I had a conversation today with someone whose relation works in the courts. She was given a 12-month contract and then had to apply for her job again and she was successful, if that is the right word. She received another contract for three months with £100 less pay per month. Her new employer was an agency, so the courts were paying more for the same person who had to be re-employed. I believe it when I am told that all the other staff tell her she is doing a good job and want her on a permanent contract and she couldn't have a mortgage on this contract even if the government built thousands of 'affordable' housing.
Competitive tendering in the NHS means keeping the internal markets efficient and effective, or so they tell us. I know someone who was a manager in the laundry. He was doing his job efficiently and effectively but another company tendered for this role and won. He lost his job and left the NHS. He lost it because time and motion people had come in from outside companies and laid down the plans to give employees worse terms and conditions and to offer a cheaper service - I use the term cheaper in the financial and the quality sense.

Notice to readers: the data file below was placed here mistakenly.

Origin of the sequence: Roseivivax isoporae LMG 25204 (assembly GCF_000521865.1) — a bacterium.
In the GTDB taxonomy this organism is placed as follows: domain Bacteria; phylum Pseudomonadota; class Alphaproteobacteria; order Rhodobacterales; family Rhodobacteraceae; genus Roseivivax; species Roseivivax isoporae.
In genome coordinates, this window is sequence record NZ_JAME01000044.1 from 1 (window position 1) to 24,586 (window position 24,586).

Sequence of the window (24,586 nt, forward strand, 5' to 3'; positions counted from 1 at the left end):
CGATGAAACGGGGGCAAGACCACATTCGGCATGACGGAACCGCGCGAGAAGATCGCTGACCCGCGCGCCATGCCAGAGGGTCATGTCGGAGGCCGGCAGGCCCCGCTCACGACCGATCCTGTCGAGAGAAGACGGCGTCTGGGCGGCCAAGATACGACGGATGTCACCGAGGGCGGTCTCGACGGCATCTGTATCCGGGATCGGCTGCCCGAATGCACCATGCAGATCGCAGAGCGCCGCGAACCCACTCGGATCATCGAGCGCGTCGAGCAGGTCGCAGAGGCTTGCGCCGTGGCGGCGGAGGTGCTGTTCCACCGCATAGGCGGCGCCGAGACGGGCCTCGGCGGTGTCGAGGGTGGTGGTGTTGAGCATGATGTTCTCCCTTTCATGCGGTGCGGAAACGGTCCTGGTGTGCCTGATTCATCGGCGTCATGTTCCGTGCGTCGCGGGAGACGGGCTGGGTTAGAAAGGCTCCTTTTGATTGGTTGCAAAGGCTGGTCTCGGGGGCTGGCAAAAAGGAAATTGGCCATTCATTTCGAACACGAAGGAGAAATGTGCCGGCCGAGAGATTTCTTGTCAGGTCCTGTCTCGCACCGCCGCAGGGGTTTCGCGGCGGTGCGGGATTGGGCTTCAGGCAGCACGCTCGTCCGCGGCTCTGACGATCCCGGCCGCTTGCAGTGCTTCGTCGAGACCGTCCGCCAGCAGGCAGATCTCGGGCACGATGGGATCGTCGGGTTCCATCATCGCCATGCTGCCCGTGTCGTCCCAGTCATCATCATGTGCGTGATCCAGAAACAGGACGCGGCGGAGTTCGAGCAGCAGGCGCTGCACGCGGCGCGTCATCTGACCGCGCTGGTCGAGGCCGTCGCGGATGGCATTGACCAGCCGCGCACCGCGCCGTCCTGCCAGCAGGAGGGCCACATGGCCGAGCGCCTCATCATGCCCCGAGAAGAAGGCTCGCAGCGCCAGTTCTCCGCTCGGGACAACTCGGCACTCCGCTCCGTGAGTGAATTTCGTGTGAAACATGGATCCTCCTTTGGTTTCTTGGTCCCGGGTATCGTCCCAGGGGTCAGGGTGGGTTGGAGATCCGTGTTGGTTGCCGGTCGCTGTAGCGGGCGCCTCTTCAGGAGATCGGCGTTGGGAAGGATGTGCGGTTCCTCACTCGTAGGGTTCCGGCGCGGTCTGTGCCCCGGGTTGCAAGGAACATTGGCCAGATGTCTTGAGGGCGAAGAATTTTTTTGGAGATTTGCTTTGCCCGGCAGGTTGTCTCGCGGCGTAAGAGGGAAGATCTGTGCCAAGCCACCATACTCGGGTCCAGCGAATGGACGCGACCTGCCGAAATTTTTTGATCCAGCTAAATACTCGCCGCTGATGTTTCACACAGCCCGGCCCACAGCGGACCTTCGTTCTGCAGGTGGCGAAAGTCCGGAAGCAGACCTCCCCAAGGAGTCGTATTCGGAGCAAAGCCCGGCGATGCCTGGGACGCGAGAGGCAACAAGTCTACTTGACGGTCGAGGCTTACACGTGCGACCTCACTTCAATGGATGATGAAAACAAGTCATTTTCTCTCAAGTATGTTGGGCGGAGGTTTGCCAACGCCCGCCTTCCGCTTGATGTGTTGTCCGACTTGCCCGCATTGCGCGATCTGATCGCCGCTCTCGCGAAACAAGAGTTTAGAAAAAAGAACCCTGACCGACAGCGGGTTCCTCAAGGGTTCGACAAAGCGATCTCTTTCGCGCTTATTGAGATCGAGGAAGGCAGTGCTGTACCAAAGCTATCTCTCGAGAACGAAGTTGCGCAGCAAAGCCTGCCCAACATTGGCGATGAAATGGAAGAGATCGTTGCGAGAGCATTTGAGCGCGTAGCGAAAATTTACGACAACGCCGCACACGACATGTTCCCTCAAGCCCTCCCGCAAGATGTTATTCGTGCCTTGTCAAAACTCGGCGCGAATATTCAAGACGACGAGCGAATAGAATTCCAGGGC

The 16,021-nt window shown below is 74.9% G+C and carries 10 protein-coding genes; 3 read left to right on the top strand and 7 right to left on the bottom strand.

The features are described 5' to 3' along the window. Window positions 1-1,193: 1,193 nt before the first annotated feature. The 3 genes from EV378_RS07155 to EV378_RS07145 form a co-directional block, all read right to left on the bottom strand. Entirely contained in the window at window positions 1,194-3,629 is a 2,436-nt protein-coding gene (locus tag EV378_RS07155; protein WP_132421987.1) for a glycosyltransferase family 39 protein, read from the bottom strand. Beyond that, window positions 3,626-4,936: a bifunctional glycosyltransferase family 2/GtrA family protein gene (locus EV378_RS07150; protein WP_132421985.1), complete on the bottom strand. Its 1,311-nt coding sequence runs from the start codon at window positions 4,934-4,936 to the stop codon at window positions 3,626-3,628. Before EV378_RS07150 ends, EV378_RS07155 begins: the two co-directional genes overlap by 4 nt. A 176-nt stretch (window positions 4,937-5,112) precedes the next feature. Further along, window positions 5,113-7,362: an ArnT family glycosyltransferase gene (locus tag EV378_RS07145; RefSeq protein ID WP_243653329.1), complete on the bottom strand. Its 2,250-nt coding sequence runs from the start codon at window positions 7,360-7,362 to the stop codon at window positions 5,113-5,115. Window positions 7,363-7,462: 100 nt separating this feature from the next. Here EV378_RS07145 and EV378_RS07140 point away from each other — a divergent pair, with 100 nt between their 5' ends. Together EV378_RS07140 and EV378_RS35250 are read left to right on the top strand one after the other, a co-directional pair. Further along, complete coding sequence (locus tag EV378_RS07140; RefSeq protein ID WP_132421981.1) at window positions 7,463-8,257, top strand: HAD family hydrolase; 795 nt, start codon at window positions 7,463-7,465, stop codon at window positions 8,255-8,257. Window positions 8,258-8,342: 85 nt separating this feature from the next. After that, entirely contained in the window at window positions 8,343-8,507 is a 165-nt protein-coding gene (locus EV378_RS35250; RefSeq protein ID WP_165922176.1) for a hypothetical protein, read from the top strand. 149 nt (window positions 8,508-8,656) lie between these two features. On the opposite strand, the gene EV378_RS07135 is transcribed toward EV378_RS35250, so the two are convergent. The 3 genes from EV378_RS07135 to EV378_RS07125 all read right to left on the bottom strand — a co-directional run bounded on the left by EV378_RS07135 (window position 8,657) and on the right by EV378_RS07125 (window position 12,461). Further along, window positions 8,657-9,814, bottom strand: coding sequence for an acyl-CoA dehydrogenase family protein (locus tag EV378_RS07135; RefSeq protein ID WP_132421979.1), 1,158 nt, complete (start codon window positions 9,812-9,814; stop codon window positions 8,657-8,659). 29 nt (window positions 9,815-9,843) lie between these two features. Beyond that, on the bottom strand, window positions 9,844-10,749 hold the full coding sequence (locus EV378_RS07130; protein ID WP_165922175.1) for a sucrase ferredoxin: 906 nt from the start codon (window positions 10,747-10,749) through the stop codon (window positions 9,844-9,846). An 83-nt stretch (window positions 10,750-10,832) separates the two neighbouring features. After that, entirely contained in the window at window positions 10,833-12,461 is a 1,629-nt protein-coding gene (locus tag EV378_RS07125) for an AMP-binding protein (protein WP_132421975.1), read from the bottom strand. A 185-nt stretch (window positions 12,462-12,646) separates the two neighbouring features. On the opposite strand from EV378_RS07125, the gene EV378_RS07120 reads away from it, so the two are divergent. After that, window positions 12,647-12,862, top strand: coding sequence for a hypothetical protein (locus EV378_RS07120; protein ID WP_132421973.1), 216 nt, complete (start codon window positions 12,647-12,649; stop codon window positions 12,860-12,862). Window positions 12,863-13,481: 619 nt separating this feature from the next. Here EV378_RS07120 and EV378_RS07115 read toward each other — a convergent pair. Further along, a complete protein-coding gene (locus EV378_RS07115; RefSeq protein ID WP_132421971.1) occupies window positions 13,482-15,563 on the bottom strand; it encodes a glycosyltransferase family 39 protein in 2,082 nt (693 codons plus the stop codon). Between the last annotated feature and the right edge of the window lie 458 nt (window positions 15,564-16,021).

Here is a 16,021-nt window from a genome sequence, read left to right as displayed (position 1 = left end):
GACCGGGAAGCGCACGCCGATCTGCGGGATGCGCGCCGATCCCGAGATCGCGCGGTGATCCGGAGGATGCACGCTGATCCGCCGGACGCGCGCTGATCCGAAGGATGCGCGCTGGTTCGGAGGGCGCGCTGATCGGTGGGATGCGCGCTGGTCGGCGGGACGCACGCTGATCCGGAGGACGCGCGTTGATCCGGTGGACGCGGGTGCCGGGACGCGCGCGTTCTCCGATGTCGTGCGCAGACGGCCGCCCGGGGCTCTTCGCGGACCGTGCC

I have worked in the NHS when governments of different colours, including red were selling it off. I use the phrase 'selling it off' because this is what Labour banners now tell us they don't want. It is hard to believe them. We do want an efficient and effective service. We don't want chopping and changing for the sake of worsening terms and conditions, for that is what it amounts to. Mostly, we don't want to see an apathetic workforce caused by political whim.
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